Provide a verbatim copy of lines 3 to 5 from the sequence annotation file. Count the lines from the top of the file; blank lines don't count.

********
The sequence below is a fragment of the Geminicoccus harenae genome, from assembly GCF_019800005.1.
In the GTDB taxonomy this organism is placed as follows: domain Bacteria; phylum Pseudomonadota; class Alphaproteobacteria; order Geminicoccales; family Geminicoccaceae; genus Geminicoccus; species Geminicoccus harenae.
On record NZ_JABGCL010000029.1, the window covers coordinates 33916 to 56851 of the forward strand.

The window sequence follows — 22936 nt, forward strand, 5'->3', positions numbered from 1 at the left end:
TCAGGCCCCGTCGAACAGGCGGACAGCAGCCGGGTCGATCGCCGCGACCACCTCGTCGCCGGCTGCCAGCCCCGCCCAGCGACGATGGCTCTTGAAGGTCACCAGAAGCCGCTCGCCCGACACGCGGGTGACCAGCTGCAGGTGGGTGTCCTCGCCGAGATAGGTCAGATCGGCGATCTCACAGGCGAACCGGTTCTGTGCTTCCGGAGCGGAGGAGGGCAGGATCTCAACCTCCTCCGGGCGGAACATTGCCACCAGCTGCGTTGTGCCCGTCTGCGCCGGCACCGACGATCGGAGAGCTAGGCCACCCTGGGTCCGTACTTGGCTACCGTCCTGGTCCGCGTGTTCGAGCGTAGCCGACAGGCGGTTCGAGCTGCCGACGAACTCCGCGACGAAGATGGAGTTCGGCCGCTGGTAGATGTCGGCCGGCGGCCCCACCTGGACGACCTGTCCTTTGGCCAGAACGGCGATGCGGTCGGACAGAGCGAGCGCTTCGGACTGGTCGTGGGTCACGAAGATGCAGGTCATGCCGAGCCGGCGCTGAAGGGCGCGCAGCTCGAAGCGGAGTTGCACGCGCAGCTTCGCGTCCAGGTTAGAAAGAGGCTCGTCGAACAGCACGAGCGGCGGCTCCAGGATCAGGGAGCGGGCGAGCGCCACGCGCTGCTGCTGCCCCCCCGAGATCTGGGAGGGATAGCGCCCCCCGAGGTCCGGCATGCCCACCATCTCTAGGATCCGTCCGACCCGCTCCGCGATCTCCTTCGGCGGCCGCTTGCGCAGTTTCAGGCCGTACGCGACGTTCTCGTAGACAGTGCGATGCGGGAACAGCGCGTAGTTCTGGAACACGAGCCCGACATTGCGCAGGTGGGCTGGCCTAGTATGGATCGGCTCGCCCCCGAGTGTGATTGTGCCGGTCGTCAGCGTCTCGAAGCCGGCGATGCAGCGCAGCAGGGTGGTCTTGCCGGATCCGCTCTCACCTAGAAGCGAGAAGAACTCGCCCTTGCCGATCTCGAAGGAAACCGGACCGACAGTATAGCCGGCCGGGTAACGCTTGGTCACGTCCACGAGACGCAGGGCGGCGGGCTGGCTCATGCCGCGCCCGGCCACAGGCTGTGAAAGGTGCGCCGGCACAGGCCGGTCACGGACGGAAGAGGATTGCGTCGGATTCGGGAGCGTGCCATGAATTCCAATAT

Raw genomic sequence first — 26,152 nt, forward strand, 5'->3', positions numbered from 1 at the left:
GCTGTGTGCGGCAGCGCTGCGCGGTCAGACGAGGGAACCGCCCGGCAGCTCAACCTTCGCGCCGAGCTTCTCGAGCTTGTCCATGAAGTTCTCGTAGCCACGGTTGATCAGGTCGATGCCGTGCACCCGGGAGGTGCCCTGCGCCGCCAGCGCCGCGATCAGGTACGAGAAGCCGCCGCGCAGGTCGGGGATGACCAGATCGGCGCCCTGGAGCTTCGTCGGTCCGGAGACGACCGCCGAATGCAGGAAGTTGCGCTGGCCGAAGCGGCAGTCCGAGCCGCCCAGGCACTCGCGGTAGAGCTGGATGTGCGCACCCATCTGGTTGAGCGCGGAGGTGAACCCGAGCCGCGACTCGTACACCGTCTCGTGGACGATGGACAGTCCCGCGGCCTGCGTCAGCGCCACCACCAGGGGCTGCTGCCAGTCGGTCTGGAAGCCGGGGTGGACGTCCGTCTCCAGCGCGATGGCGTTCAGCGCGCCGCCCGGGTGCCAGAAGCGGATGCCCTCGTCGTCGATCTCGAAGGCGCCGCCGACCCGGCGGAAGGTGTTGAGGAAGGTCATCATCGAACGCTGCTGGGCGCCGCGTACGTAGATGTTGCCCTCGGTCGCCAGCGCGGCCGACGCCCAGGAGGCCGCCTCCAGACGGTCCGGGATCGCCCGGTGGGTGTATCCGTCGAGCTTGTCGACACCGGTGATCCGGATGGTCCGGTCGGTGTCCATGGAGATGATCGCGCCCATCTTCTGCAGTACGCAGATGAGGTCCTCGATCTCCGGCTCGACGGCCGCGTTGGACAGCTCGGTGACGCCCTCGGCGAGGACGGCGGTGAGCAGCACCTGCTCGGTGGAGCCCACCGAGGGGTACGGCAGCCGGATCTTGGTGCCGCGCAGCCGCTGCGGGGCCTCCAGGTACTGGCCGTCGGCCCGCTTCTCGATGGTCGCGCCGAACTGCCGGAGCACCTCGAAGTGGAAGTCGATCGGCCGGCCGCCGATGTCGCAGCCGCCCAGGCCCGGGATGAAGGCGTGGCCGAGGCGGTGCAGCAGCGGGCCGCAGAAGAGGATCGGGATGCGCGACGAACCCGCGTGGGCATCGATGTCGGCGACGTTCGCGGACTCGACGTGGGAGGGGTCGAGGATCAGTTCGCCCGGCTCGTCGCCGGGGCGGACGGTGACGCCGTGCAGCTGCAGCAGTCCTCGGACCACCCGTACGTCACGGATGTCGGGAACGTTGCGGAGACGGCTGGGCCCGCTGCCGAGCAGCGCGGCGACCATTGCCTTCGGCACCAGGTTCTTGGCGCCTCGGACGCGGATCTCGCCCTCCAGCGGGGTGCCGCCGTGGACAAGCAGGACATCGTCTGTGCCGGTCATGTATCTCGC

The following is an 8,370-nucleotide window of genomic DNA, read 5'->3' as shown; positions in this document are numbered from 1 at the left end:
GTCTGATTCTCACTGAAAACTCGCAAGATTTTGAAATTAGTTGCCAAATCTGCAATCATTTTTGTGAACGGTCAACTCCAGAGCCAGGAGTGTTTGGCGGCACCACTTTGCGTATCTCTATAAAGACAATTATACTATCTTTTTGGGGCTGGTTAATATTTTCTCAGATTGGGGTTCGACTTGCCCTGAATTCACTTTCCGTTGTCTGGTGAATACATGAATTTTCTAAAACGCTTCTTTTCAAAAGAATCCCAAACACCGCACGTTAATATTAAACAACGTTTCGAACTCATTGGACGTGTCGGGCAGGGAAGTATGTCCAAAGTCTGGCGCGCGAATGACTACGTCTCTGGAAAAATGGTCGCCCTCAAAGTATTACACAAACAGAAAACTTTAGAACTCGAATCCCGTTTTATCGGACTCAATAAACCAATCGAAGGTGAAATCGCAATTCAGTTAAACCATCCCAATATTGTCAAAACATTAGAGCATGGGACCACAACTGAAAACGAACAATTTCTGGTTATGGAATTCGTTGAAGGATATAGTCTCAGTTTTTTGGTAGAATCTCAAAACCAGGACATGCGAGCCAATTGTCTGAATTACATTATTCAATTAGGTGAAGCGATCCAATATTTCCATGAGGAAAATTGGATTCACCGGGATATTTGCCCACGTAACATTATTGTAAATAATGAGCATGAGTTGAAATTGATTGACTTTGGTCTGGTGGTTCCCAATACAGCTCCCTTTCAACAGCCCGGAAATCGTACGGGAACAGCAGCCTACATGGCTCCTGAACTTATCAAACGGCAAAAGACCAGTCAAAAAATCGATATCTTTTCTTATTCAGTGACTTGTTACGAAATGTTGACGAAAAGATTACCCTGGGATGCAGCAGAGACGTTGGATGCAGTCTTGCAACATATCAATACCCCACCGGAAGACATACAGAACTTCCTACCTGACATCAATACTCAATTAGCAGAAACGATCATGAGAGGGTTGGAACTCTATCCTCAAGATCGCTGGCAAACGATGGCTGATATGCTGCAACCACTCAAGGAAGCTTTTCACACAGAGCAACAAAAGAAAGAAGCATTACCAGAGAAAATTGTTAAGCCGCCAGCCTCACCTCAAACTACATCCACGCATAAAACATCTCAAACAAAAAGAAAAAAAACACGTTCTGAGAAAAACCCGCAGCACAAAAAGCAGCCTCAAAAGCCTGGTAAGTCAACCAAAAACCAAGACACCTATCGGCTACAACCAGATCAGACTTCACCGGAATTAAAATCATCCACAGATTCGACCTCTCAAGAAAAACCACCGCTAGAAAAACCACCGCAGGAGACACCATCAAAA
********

On record NZ_JABGCL010000029.1, the window covers coordinates 33916 to 56851 of the forward strand.

The window sequence follows — 22936 nt, forward strand, 5'->3', positions numbered from 1 at the left end:
TCAGGCCCCGTCGAACAGGCGGACAGCAGCCGGGTCGATCGCCGCGACCACCTCGTCGCCGGCTGCCAGCCCCGCCCAGCGACGATGGCTCTTGAAGGTCACCAGAAGCCGCTCGCCCGACACGCGGGTGACCAGCTGCAGGTGGGTGTCCTCGCCGAGATAGGTCAGATCGGCGATCTCACAGGCGAACCGGTTCTGTGCTTCCGGAGCGGAGGAGGGCAGGATCTCAACCTCCTCCGGGCGGAACATTGCCACCAGCTGCGTTGTGCCCGTCTGCGCCGGCACCGACGATCGGAGAGCTAGGCCACCCTGGGTCCGTACTTGGCTACCGTCCTGGTCCGCGTGTTCGAGCGTAGCCGACAGGCGGTTCGAGCTGCCGACGAACTCCGCGACGAAGATGGAGTTCGGCCGCTGGTAGATGTCGGCCGGCGGCCCCACCTGGACGACCTGTCCTTTGGCCAGAACGGCGATGCGGTCGGACAGAGCGAGCGCTTCGGACTGGTCGTGGGTCACGAAGATGCAGGTCATGCCGAGCCGGCGCTGAAGGGCGCGCAGCTCGAAGCGGAGTTGCACGCGCAGCTTCGCGTCCAGGTTAGAAAGAGGCTCGTCGAACAGCACGAGCGGCGGCTCCAGGATCAGGGAGCGGGCGAGCGCCACGCGCTGCTGCTGCCCCCCCGAGATCTGGGAGGGATAGCGCCCCCCGAGGTCCGGCATGCCCACCATCTCTAGGATCCGTCCGACCCGCTCCGCGATCTCCTTCGGCGGCCGCTTGCGCAGTTTCAGGCCGTACGCGACGTTCTCGTAGACAGTGCGATGCGGGAACAGCGCGTAGTTCTGGAACACGAGCCCGACATTGCGCAGGTGGGCTGGCCTAGTATGGATCGGCTCGCCCCCGAGTGTGATTGTGCCGGTCGTCAGCGTCTCGAAGCCGGCGATGCAGCGCAGCAGGGTGGTCTTGCCGGATCCGCTCTCACCTAGAAGCGAGAAGAACTCGCCCTTGCCGATCTCGAAGGAAACCGGACCGACAGTATAGCCGGCCGGGTAACGCTTGGTCACGTCCACGAGACGCAGGGCGGCGGGCTGGCTCATGCCGCGCCCGGCCACAGGCTGTGAAAGGTGCGCCGGCACAGGCCGGTCACGGACGGAAGAGGATTGCGTCGGATTCGGGAGCGTGCCATGAATTCCAATAT